Anzac Day

Australia and New Zealand celebrate Anzac Day, a public holiday commemorating all the people that served in the military and died for their country. The holiday began specifically to honour fallen soldiers from World War I but has since expanded on that concept. It is celebrated each year on 25 April with a variety of parades, marches, and ceremonies throughout both countries.

The name of the holiday is actually an acronym. ANZAC stands for Australian and New Zealand Army Corps. These soldiers were known as Anzacs. Historically, this holiday represents the first time that the Australian and New Zealand forces came together to fight overseas during World War I. They were part of a mission to capture the Gallipoli Peninsula. Today, Anzac Day also celebrates forces from World War II.

Celebrations Today in Australia

Throughout Australia commemorative parades and services are held at dawn on the morning of 25th April. These parades aren't festive events with cheery music; they have a more respectful tone. The day is full of traditions, including one slightly cheeky one, called the 'gunfire breakfast' - coffee with rum added - that is reminiscent of a soldier's breakfast before going into battle.


This public holiday also includes marches of veterans from all past wars as well as current service members. The parade from each state capital is televised live and watched by many households. Commentary helps people at home to know what is going on during these parades and marches. Veterans of all ages proudly march in their communities on Anzac Day.

Celebrations Today in New Zealand

The activities planned for Anzac Day in New Zealand are similar to the celebrations in Australia. Parades and memorials held at dawn are attended by the New Zealand Defence Force, police, fire service, and local pipe bands. Bright red paper poppies are distributed and worn widely as a symbol of remembrance for the soldiers.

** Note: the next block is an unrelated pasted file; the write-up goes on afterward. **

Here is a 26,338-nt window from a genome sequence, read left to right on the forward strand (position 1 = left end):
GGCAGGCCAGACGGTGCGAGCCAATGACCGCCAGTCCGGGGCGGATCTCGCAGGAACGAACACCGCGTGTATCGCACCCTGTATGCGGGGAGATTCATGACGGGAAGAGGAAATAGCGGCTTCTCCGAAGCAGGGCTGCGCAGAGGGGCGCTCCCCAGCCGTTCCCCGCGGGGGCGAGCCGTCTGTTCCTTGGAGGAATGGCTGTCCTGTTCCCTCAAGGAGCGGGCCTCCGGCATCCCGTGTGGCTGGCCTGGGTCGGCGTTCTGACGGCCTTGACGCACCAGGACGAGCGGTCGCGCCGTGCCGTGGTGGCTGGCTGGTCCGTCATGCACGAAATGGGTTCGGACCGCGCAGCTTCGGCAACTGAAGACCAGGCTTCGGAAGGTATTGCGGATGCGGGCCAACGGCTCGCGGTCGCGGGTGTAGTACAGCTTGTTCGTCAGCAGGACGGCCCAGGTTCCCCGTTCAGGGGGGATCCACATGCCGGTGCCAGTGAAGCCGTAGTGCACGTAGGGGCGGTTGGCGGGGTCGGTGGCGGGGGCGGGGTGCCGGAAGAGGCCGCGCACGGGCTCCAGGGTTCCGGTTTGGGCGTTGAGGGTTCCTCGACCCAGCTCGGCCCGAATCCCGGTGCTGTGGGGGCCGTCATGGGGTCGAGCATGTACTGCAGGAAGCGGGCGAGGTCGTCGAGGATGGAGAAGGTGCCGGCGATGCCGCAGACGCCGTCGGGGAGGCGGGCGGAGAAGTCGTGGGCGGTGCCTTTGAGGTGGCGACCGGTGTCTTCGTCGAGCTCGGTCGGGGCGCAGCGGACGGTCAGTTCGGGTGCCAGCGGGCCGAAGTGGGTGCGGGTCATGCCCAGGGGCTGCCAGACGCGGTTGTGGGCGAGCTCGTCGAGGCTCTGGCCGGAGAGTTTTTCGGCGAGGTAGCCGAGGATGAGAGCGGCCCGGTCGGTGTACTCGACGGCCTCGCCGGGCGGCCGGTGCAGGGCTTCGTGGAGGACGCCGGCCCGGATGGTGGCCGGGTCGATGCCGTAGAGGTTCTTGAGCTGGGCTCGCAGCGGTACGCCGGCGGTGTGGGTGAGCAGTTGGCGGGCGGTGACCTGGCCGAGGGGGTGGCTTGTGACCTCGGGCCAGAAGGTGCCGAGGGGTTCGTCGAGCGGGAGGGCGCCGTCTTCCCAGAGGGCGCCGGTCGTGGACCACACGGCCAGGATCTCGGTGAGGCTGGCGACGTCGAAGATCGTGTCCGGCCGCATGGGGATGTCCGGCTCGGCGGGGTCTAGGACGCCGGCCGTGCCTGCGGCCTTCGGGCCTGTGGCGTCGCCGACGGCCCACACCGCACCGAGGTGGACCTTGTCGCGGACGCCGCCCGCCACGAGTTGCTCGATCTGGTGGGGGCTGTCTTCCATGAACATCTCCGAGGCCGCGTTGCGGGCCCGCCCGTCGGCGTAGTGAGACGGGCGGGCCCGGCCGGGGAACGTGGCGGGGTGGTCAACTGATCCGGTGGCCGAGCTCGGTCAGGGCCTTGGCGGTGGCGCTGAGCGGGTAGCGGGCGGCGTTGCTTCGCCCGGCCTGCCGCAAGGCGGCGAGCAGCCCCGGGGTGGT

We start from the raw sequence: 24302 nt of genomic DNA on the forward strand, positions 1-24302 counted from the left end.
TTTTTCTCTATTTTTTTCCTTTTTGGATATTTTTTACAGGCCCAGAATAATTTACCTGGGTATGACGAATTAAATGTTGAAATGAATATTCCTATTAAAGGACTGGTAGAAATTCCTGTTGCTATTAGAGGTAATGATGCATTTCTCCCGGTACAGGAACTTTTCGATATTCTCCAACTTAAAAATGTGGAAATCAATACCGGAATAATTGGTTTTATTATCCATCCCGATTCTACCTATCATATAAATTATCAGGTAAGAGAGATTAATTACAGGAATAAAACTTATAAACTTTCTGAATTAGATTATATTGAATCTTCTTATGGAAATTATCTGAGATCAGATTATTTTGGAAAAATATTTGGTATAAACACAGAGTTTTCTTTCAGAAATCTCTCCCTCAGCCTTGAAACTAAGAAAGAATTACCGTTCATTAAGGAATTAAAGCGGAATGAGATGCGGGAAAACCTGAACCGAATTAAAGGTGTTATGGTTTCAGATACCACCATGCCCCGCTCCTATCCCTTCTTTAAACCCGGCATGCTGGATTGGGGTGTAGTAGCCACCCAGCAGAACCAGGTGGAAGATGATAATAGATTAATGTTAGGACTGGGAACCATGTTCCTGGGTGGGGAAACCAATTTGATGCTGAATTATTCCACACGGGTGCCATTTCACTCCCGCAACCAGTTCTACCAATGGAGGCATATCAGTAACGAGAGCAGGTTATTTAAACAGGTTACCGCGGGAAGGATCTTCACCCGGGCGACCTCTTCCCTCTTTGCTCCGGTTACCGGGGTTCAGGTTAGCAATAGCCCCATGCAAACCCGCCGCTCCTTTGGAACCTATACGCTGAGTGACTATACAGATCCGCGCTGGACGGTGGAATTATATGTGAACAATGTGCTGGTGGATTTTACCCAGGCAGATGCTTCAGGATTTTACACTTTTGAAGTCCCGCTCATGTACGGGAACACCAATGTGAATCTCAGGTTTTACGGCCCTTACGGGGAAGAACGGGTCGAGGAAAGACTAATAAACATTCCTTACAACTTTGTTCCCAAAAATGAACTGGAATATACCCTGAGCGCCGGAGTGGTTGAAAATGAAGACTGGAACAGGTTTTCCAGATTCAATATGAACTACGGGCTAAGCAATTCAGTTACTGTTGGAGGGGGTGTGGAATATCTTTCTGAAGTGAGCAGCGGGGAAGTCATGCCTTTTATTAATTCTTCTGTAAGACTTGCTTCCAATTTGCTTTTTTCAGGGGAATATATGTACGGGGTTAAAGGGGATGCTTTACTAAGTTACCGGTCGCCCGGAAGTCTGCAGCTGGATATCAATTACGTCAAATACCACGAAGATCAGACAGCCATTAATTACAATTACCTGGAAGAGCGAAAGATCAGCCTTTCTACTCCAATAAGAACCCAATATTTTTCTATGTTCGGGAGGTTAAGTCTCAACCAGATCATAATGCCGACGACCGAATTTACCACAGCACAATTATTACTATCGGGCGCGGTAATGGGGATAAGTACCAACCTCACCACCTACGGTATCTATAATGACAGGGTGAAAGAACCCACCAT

On this public holiday, shops are not allowed to open before 1 p.m. in New Zealand. International visitors will want to keep this in mind when planning a trip to New Zealand that might coincide with Anzac Day. Most celebrations are held in the morning and by the afternoon, stores begin to open (though not all stores will open on the holiday).

Anzac Day and Travel

Of all the public holidays, Anzac Day has a bit of a solemn feeling to it. This is definitely a commemoration rather than a celebration. At the same time, it is still a day off from work, and many people decide to travel and get away from home when the opportunity arises.


For this reason, be sure to make your travel plans in advance if possible. Investigate holiday rentals and make a booking before your choices become limited. Choose a rental with all the amenities you need for a relaxing weekend, from a big chef's kitchen for cooking family meals to a private pool for swimming with the kids.

(photo courtesy of Chris Phutully)